13) Shelf life is a term that is used to measure the time that a battery may sit idle and not lose more than 10 percent of its charge.
14) The advantage of a carbon-zinc battery is that it is durable and very inexpensive to produce.
15) The alkaline cell has the advantage of an extended life over that of a carbon-zinc cell of the same size.
16) The nickel-cadmium battery has the advantage of being a dry cell that is a true storage battery with a reversible chemical reaction.
17) The edison cell has the advantage of being a lighter and more rugged secondary cell than a lead-acid storage battery.
18) The mercury cell has the advantage of maintaining a fairly constant output under varying load conditions.
19) Higher temperatures will give some additional capacity, but they will eventually reduce the life of the battery. Very high temperatures, 125°F and higher, can actually do damage to the battery and cause early failure. At low temperatures the capacity is reduced while operating life increases. Ideally the ambient temperatures shall be 75ºF ±2.
20) Terminal voltage, as applied to DC generators, is defined as the voltage that can be measured at the output of the generator. Counter-electromotive force (CEMF) is defined as the induced voltage that acts to counter the applied voltage in a DC motor or a DC generator. Applied voltage is defined as the voltage that is delivered across the load.
21) In a DC generator, commutation provides for the conversion of AC to a DC output that is generated in the armature windings.
22) The purpose of the armature is to provide the energy conversion in a DC machine.
23) In DC machines, the purpose of the stator is to provide the field.
24) The purpose of the field in a DC machine is to provide a magnetic field for producing either a voltage or a torque.
25) The left-hand rule states that if you point the index finger of the left hand in the direction of the magnetic field and point the thumb in the direction of motion of the conductor, the middle finger will point in the direction of current flow.
26) The terminal voltage of a DC generator is adjusted by varying the field strength.
27) The voltage rating of a DC generator is based on the insulation type and design of the machine.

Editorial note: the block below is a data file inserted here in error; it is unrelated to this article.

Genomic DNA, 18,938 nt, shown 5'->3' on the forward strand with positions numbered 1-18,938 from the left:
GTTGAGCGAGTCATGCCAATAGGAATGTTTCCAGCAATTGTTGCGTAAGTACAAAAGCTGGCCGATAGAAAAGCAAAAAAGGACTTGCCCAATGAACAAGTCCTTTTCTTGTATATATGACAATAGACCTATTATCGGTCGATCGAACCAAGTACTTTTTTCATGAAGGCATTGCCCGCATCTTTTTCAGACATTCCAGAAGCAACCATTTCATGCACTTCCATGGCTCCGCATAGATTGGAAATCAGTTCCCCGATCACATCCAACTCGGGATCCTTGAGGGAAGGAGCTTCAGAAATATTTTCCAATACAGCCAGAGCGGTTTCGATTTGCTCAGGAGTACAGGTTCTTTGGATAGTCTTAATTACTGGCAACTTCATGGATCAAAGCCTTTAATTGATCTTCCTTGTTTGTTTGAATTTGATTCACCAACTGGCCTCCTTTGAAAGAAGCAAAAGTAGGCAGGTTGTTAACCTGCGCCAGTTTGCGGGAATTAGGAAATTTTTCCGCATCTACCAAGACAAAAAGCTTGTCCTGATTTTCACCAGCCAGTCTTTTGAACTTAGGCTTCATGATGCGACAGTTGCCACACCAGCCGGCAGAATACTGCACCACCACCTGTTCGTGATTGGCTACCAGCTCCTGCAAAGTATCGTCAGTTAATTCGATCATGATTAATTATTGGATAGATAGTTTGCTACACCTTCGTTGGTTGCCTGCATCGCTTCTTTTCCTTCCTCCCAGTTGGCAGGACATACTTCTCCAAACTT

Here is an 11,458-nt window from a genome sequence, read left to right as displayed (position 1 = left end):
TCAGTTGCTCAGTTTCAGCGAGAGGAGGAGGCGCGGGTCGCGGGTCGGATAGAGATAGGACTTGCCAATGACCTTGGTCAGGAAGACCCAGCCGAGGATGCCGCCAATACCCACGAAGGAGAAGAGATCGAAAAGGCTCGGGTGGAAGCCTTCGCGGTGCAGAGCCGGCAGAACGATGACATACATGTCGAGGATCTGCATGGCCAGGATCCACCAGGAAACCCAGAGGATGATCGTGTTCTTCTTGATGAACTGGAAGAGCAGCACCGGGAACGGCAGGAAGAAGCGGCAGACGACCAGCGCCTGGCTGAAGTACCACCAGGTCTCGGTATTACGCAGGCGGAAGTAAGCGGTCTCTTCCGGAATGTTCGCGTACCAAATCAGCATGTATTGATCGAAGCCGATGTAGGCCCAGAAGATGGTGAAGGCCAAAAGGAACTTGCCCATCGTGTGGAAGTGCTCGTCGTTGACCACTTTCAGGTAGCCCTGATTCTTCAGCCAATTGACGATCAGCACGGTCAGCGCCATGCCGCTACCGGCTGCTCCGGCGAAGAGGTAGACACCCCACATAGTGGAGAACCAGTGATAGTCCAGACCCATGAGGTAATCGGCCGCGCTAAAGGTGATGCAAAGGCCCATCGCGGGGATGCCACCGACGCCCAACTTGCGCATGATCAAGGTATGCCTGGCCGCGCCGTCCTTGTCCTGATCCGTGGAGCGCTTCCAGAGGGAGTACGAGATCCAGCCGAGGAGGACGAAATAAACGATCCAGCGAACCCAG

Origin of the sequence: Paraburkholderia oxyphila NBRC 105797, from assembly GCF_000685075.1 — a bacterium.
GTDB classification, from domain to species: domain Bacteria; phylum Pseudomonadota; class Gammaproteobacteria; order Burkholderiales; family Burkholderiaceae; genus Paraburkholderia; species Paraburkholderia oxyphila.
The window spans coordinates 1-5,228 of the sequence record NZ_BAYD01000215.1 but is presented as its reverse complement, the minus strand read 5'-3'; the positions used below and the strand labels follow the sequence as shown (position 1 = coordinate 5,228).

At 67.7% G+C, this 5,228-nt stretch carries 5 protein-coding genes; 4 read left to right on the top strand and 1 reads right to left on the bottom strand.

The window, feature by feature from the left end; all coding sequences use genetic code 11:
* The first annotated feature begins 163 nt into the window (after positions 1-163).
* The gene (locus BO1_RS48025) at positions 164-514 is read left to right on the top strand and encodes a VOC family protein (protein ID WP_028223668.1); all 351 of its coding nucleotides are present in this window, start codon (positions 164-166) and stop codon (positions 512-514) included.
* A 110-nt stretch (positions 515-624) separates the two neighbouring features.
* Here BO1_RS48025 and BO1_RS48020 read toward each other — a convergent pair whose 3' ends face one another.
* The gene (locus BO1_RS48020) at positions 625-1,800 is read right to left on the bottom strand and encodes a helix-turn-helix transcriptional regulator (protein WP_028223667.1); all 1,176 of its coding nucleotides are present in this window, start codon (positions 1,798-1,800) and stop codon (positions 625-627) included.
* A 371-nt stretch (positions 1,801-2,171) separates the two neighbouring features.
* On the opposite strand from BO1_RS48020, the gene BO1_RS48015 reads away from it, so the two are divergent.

28) The current rating of a DC generator is based on the size of the conductor and the amount of heat that can be dissipated in the generator.
29) The power rating of a DC generator is based on the mechanical limitation of the device that is used to turn the generator.
30) The upper speed rating of a DC generator is determined by the speed at which mechanical damage is done to the machine. The lower speed rating is based on the limit for field current.
31) There are four internal losses that contribute to lower efficiency of a DC generator.
- Copper losses
- Eddy-current losses
- Hysteresis losses
- Mechanical losses
32) A shunt-wound DC generator is constructed so that the field winding is in parallel with the armature winding. The voltage of a shunt-wound DC generator decreases with an increase in load current.
33) A series-wound DC generator is constructed so that the field winding is in series with the armature winding. The voltage of a series-wound DC generator increases sharply with an increase in load.
34) In a cumulatively-compounded DC generator, the series and shunt fields aid one another.
35) In a differentially-compounded DC generator, the series and shunt fields oppose one another.
36) The voltage of a flat-compounded DC generator changes less than 5 percent from no-load to full-load.
37) The voltage of an over-compounded DC generator gradually rises with an increasing load.
38) The right-hand rule for motors states that when the forefinger is pointed in the direction of the magnetic field lines, and the center finger is pointed in the direction of current flow, the thumb will point in the direction of motion.
39) Torque is developed in a DC motor by the armature (current-carrying conductor) being present in the motor field (magnetic field).
40) CEMF is developed in a DC motor by the armature (conductor) rotating (relative motion) in the field of the motor (magnetic field).
41) The function of the voltage that is developed in a DC motor (CEMF) opposes the applied voltage and results in the lowering of armature current.
42) The speed of a DC motor may be changed by using resistors to vary the field current and, therefore, the field strength.
43) Starting resistors are necessary for large DC motors to prevent damage due to high currents while starting the motor. When the motor reaches full speed, the starting resistors are cut out of the circuit.

Quiz

Once you finish studying the above course content, you need to take a quiz to obtain the PDH credits.

DISCLAIMER: The materials contained in the online course are not intended as a representation or warranty on the part of PDH Center or any other person/organization named herein. The materials are for general information only. They are not a substitute for competent professional advice. Application of this information to a specific project should be reviewed by a registered architect and/or professional engineer/surveyor. Anyone making use of the information set forth herein does so at their own risk and assumes any and all resulting liability arising therefrom.